On this World Press Freedom Day, Reporters Without Borders released its annual report, World Press Freedom Index, in which Saudi Arabia is ranked at the 166th out of 180 countries, lagging behind many if its neighbours.
The report concludes that “Independent media are non-existent in Saudi Arabia, and Saudi journalists live under heavy surveillance, even when abroad.” It adds, “The number of imprisoned journalists and bloggers has tripled since 2017.”
The report summerises the media landscape in Saudi Arabia stating that “Virtually all Saudi media operate under direct official control. Self-censorship is ever-present, including on social networks. Even privately owned Saudi media follow government guidelines set out by the Saudi Press Agency (SPA).”
In the political context, the report asserts that self-censorship is the rule for media outlets belonging to the royal family while other media are required to submit to daily oversight by censors from the Ministry of Information. Journalists who criticise the country’s leaders or their international stanses are considered traitors while those who prefer to stay neutral and who do not follow the official line of praise for Crown Prince Mohammed bin Salman become de facto suspects.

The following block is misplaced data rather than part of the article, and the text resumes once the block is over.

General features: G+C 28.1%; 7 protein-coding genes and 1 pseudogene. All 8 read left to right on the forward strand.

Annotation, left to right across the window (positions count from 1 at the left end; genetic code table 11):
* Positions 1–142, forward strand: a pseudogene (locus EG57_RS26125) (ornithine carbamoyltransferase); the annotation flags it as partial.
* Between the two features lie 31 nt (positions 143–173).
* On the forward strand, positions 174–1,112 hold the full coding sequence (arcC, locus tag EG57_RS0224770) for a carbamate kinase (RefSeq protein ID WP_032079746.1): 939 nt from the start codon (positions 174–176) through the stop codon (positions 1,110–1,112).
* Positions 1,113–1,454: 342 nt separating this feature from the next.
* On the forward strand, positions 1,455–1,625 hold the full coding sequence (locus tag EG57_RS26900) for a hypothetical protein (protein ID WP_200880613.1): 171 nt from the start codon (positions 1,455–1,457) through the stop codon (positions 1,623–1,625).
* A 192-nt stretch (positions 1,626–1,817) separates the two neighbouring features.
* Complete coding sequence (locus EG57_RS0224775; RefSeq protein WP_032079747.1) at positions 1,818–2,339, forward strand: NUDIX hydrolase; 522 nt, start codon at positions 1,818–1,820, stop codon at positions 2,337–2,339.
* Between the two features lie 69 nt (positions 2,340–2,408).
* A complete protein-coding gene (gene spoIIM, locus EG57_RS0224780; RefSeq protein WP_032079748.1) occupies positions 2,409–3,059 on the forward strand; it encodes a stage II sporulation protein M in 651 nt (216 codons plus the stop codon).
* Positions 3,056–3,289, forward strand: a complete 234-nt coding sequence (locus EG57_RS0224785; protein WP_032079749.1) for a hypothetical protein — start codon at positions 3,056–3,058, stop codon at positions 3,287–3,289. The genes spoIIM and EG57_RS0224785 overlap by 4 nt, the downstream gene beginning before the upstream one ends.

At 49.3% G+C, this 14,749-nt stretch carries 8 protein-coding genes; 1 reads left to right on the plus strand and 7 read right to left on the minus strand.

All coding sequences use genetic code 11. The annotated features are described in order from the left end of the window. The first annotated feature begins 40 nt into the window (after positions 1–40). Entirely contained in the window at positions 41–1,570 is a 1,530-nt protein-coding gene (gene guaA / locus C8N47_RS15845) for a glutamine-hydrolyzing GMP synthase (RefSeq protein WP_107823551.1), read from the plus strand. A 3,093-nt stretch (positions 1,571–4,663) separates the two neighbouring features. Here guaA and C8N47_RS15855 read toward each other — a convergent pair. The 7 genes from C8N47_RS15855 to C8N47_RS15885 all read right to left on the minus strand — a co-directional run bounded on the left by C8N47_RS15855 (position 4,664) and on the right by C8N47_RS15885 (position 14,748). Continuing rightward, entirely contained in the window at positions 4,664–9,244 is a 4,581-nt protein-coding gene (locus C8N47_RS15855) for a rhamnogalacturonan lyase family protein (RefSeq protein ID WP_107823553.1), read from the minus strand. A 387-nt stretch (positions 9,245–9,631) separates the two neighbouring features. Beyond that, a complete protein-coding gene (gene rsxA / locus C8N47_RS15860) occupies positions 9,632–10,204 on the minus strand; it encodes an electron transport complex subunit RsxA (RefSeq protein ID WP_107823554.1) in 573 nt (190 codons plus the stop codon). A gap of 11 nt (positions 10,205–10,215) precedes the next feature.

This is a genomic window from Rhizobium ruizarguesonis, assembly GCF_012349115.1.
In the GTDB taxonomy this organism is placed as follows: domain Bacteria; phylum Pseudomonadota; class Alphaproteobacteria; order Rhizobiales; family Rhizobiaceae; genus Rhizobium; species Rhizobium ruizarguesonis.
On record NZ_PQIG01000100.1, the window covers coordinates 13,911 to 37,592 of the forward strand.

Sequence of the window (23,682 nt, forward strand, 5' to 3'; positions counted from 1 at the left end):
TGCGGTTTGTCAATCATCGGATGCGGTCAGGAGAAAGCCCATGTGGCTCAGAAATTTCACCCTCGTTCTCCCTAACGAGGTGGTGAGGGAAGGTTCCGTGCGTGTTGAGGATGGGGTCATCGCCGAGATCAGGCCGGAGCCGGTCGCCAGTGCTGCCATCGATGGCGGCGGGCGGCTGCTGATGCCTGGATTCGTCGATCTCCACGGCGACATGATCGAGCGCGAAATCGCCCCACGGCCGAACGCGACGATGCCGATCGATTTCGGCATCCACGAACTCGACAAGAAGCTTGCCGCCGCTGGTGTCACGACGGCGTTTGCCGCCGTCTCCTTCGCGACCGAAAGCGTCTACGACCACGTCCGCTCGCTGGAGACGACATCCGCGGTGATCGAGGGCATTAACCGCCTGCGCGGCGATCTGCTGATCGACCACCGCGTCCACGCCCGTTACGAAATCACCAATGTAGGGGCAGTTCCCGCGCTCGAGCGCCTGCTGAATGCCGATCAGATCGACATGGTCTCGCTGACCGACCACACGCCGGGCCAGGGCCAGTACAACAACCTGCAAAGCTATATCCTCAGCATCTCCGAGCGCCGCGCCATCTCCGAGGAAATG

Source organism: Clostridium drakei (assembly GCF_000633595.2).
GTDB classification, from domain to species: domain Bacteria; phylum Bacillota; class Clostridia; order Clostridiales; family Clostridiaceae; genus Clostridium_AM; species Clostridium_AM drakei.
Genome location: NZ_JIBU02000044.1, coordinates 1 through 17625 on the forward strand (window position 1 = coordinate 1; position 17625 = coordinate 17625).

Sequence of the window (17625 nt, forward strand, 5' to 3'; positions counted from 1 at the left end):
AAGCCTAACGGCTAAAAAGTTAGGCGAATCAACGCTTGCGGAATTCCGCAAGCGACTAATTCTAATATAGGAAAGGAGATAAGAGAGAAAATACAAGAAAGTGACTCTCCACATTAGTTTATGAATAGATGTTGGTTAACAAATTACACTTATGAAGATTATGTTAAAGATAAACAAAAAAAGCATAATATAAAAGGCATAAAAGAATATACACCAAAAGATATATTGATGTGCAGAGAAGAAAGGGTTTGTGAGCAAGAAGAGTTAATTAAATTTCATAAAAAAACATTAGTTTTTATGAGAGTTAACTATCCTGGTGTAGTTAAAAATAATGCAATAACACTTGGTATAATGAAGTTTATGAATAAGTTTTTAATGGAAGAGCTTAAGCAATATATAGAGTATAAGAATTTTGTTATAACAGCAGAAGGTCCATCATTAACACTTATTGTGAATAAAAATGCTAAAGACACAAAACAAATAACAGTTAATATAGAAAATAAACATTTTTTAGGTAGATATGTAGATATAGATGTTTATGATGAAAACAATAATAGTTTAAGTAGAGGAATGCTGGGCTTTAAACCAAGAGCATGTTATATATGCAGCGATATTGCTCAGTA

It is worth noting that the Saudi government has arrested dozens of journalists, such as Malik Al-Ahmad, Khaled Al-Alkami, Zuhair Kutbi, Zana Al-Shehri, Abdullah Al-Maliki and several others, while journalist Turki Al-Jasser has been forcibly disappeared since his arrest in 2017, amidst genuine fears that he has already been actually killed under torture while in prison.